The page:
Kaylee Goncalves’ Sister Reveals Touching Tribute to Murdered Idaho Victims

Kaylee Goncalves’ sister has given her newborn baby girl a name that honors her slain sister and her best friend.

Goncalves and Madison Mogen, both 21, were found stabbed to death along with their roommate Xana Kernodle, 20, and her boyfriend Ethan Chapin, 20, at a rental house in Moscow, Idaho, near the University of Idaho campus on November 13.

Goncalves’ sister, Alivea Goncalves, gave birth at 4:21 a.m. on Friday, according to a post on the Goncalves family’s Facebook page.

The post said she had named her daughter Theodora MaddieKay Stevensen, giving her a middle name that combines her sister’s name with that of her closest friend.

Alivea Goncalves also shared a photo of her newborn on Facebook on Sunday, writing: “Sleepy little love this morning #MaddieKay.” The family has been contacted for further comment.

Goncalves and Mogen had been close since the sixth grade, Goncalves’ father said at a vigil in November. They grew up in northern Idaho before attending the University of Idaho together.

Bryan Kohberger, then a Ph.D. student of criminology at Washington State University in nearby Pullman, has been charged in the killings.

He is facing four counts of first-degree murder and one count of felony burglary. Kohberger is yet to enter a plea, but a lawyer who previously represented him said he was “eager to be exonerated” of the charges. A preliminary hearing is set to begin on June 26.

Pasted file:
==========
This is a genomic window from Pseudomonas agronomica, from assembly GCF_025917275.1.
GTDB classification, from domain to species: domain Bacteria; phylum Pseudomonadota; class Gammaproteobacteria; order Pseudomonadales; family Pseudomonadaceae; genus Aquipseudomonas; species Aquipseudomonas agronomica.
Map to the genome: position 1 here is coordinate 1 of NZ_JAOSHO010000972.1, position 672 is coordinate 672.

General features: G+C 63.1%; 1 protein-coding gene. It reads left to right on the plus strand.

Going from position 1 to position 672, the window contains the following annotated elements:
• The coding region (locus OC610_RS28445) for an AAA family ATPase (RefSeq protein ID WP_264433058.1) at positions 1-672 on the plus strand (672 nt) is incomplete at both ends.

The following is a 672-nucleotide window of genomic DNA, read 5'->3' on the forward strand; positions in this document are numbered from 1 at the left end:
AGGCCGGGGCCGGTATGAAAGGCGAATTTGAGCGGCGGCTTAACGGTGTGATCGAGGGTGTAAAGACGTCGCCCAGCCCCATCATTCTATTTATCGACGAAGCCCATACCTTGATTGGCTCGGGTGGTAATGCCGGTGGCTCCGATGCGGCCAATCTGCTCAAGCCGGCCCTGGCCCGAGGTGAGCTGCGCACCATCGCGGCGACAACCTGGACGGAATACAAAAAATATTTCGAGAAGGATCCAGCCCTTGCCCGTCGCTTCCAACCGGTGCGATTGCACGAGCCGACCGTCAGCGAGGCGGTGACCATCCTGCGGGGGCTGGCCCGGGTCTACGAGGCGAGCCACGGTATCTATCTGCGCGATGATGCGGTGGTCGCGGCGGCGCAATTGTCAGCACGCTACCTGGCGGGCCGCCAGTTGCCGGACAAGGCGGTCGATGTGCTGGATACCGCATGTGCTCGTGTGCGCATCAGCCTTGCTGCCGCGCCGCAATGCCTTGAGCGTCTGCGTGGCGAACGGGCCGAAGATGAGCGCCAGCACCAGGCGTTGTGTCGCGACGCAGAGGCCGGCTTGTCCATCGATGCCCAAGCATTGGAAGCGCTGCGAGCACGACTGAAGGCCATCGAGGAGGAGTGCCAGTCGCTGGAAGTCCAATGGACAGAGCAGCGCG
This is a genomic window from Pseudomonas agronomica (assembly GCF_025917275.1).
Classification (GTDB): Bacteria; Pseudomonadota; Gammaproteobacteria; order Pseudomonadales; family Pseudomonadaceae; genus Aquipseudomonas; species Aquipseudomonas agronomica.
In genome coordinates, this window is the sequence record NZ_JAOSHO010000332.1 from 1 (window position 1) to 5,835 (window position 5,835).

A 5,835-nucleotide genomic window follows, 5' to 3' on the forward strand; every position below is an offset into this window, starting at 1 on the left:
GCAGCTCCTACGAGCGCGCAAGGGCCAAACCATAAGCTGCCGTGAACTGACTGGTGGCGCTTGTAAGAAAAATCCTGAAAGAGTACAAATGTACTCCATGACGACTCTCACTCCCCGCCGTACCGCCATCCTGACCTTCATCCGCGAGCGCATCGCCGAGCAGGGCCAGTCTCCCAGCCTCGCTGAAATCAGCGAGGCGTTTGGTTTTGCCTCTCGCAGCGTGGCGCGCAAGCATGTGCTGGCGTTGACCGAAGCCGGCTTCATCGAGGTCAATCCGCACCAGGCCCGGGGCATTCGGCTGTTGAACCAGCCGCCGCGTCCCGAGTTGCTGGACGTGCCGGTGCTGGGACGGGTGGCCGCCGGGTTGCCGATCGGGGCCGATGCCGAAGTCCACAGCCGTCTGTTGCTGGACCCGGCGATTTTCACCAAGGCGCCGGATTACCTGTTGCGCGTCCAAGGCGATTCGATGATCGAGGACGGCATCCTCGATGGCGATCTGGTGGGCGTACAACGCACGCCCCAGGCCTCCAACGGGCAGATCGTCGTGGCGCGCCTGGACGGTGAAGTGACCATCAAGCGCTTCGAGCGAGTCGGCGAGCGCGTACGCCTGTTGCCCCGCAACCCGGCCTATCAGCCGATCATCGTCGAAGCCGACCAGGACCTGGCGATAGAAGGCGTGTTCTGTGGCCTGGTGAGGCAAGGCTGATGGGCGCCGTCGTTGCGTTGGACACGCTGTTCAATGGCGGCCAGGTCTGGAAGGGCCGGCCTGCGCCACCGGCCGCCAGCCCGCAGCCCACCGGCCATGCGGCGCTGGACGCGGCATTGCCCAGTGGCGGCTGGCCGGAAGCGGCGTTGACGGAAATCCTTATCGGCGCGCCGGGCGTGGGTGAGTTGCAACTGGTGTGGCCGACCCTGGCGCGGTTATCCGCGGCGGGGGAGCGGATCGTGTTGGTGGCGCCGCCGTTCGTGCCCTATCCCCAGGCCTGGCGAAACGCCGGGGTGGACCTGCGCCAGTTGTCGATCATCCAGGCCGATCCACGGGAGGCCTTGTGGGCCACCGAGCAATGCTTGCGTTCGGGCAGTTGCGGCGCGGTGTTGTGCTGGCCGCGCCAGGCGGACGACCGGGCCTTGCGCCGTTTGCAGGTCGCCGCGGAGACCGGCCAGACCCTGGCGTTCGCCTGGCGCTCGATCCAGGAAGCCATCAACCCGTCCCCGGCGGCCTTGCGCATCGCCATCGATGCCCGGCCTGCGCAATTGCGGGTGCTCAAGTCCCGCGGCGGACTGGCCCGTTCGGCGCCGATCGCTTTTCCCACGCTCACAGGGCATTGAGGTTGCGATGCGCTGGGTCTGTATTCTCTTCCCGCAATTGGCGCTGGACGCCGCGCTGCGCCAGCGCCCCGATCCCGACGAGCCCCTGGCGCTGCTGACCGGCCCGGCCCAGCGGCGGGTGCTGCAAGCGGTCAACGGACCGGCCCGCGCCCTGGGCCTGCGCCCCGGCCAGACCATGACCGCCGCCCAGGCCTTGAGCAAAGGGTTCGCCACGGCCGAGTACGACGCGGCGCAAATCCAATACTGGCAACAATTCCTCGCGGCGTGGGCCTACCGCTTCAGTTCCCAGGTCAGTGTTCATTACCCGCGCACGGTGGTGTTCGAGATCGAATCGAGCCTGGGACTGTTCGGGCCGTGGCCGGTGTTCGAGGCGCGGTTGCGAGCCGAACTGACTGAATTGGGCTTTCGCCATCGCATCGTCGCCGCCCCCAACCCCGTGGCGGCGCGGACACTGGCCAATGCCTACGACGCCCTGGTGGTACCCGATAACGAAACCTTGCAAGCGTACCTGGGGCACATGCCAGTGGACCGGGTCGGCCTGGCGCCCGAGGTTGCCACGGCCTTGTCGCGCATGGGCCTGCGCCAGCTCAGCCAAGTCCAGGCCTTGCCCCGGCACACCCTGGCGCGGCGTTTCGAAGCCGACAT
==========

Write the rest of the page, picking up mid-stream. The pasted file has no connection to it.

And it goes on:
Goncalves’ sister told NewsNation in January that the family felt relieved that a suspect was in custody in connection with her sister’s killing.

She said reading a probable cause affidavit that revealed how DNA evidence, surveillance footage and cell phone records led law enforcement to Kohberger had been difficult.

“I think that that’s been the hardest part of this is to sit back and look at the totality of it. When my sister was FaceTiming me about a new egg bites recipe, he was planning his next visit to the home,” she said.

“It’s really difficult not to wish that you had done more, wish that you had known more. We had no idea, she had no idea, I had no idea that true evil was genuinely watching them.”

On Friday, university officials said the house where the students were stabbed to death will be demolished.

The homeowner offered to give it to the university and the school accepted, University President Scott Green said in a memo to students and employees.

“This is a healing step and removes the physical structure where the crime that shook our community was committed,” Green wrote.

No timeline has been set for the demolition, but university spokesperson Jodi Walker told the Idaho Statesman that the plan is to have the house knocked down by the end of the spring semester.

“We’re just working through the processes that it takes to do such a thing,” Walker said. “But from the university standpoint, and in talking with the families, the sooner, the better.”

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